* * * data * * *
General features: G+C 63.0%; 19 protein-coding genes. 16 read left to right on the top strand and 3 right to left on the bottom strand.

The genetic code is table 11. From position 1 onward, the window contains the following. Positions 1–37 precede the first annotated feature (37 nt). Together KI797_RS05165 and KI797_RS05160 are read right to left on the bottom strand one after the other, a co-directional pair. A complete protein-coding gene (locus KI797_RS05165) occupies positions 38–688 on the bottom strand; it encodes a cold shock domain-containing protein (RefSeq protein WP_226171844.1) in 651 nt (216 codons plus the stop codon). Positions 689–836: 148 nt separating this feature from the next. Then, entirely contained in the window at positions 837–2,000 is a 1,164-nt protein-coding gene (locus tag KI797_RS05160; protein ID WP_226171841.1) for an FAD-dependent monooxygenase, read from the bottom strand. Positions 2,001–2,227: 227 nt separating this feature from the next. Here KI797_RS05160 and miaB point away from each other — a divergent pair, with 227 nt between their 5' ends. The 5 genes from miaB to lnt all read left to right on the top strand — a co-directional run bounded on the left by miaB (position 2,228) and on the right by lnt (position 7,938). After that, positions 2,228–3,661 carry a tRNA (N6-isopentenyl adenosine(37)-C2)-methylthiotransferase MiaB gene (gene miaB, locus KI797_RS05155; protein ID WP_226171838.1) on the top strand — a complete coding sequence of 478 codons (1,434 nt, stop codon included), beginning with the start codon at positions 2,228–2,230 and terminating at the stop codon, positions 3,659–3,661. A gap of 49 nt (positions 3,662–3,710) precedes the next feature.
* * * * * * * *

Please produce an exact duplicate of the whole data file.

General features: G+C 63.0%; 19 protein-coding genes. 16 read left to right on the top strand and 3 right to left on the bottom strand.

The genetic code is table 11. From position 1 onward, the window contains the following. Positions 1–37 precede the first annotated feature (37 nt). Together KI797_RS05165 and KI797_RS05160 are read right to left on the bottom strand one after the other, a co-directional pair. A complete protein-coding gene (locus KI797_RS05165) occupies positions 38–688 on the bottom strand; it encodes a cold shock domain-containing protein (RefSeq protein WP_226171844.1) in 651 nt (216 codons plus the stop codon). Positions 689–836: 148 nt separating this feature from the next. Then, entirely contained in the window at positions 837–2,000 is a 1,164-nt protein-coding gene (locus tag KI797_RS05160; protein ID WP_226171841.1) for an FAD-dependent monooxygenase, read from the bottom strand. Positions 2,001–2,227: 227 nt separating this feature from the next. Here KI797_RS05160 and miaB point away from each other — a divergent pair, with 227 nt between their 5' ends. The 5 genes from miaB to lnt all read left to right on the top strand — a co-directional run bounded on the left by miaB (position 2,228) and on the right by lnt (position 7,938). After that, positions 2,228–3,661 carry a tRNA (N6-isopentenyl adenosine(37)-C2)-methylthiotransferase MiaB gene (gene miaB, locus KI797_RS05155; protein ID WP_226171838.1) on the top strand — a complete coding sequence of 478 codons (1,434 nt, stop codon included), beginning with the start codon at positions 2,228–2,230 and terminating at the stop codon, positions 3,659–3,661. A gap of 49 nt (positions 3,662–3,710) precedes the next feature.